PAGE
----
Date
23 August 2019
China Evergrande CEO Xia Haijun bought a penthouse at The Pavilia Hill in Tin Hau for HK$155 million. Photo: HKEJ
China Evergrande CEO Xia Haijun bought a penthouse at The Pavilia Hill in Tin Hau for HK$155 million. Photo: HKEJ

Evergrande boss snaps up Tin Hau penthouse

Mainland property companies may be slowing down in buying up Hong Kong land, but rich mainlanders continue to snap up luxury homes in the city.

The latest to do so is China Evergrande Group (03333.HK) chief executive Xia Haijun, who bought a penthouse at The Pavilia Hill in Tin Hau for HK$155 million.

That translates to HK$55,000 per square foot, 3 percent higher than the price of the last unsold unit at the New World Development (00017.HK) project, for which the original buyer gave up the down payment two months ago. 

That means Henry Cheng Kar-shun’s property arm managed to squeeze more out of the property despite worries that the local home market might cool down following a rather turbulent month in Hong Kong although expectations of a US rate cut could boost the sector.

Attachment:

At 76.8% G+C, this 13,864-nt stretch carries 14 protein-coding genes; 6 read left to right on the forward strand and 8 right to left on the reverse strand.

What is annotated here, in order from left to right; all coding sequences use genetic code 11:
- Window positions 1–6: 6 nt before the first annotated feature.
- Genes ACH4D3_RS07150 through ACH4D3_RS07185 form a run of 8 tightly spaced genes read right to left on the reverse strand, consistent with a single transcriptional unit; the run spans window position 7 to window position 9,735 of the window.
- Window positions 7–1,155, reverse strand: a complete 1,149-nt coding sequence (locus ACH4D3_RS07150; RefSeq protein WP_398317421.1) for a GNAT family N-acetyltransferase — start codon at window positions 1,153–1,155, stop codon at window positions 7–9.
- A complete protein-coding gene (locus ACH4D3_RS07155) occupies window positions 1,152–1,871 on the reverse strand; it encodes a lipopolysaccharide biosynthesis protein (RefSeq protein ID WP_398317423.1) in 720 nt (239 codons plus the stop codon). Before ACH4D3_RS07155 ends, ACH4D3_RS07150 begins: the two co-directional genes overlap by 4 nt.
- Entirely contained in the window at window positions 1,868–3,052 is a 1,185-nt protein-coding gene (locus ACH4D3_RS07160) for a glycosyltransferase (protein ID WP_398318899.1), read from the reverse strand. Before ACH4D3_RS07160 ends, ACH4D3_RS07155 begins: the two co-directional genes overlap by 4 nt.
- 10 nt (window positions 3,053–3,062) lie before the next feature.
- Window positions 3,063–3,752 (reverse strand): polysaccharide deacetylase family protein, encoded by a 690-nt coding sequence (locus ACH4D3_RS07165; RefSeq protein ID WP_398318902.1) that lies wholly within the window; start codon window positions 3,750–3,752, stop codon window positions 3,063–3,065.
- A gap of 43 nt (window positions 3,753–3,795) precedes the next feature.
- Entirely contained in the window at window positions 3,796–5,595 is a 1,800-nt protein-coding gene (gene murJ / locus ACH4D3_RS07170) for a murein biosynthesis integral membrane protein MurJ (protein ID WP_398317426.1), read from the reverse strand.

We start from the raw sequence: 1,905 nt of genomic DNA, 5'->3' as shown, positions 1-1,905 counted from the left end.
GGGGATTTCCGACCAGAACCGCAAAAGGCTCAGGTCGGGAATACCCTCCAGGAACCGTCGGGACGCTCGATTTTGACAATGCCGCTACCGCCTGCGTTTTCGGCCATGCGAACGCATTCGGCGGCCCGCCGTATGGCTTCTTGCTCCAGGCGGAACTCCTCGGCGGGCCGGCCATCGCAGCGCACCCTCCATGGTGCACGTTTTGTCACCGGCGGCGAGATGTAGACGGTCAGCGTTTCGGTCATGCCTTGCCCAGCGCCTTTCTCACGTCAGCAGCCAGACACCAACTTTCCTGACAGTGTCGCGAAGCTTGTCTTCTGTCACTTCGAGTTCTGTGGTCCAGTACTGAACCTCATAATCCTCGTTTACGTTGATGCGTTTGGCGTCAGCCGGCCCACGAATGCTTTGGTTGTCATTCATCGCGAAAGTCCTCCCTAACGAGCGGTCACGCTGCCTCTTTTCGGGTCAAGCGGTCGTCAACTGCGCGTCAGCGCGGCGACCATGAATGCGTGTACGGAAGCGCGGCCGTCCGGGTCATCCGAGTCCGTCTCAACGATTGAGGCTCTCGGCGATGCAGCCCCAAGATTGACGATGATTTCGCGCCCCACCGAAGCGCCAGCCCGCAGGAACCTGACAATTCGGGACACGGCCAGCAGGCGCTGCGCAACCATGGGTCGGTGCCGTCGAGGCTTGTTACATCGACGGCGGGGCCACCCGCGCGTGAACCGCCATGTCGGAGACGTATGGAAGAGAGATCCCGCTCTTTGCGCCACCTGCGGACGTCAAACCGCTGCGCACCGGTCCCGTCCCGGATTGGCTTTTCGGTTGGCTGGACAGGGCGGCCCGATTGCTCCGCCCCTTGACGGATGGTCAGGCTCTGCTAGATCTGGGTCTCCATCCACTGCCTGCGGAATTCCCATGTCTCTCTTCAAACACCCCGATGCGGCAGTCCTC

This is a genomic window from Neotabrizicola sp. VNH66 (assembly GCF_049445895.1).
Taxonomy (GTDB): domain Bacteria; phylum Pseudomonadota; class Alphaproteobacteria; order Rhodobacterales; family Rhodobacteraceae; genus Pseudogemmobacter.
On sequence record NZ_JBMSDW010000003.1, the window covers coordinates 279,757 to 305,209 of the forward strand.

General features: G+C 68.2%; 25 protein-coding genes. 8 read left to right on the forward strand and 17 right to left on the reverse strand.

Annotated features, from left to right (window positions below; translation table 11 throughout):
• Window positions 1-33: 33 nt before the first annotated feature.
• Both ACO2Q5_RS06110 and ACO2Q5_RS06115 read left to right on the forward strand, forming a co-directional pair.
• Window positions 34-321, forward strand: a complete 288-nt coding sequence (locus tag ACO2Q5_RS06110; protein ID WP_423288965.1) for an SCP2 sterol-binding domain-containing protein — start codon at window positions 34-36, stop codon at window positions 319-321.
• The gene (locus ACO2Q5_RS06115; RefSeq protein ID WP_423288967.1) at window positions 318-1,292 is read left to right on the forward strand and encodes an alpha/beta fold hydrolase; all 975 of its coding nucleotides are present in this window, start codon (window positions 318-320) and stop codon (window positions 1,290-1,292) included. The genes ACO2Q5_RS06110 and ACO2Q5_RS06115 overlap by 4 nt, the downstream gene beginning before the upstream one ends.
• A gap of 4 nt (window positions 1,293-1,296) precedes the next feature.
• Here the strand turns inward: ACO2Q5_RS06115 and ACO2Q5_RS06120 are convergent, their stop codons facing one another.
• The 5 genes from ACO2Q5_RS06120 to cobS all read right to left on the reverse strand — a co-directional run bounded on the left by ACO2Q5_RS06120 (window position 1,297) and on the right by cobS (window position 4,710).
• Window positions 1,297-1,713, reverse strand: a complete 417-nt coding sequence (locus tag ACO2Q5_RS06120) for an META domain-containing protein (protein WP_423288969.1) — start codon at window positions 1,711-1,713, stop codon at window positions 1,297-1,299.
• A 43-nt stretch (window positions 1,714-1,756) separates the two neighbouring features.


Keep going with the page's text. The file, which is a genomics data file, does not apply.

Anyway, for Xia, who has been running China’s leading property developer for 11 years now, the price of the unit is not something to quibble about.

Despite a near 20 percent drop in his remuneration last year, Xia remains one of the country’s top money earners with take-home pay of 242 million yuan (US$35.21 million).

And so Xia joins an elite group of mainland top executives, including Tencent’s (00700.HK) Pony Ma and Alibaba’s Jack Ma, who have bought luxury homes in Hong Kong, where they would occasionally drop by to relax and enjoy the fruit of their labor.

Xia is arguably the country’s best-paid economist by training. He obtained an MBA in 1998 and a doctorate degree in industrial economics in 2001, both from Jinan University. He has 20 years of experience in property development and management.

Xia is well-known for signing a deal with property magnate and now US President Donald Trump to jointly build a skyscraper that would have been one of the tallest in China back in 2008. However, the plan didn’t work out because China Evergrande, at the time of its initial public offering, backed out, citing uncertain market conditions.

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CG

EJ Insight writer

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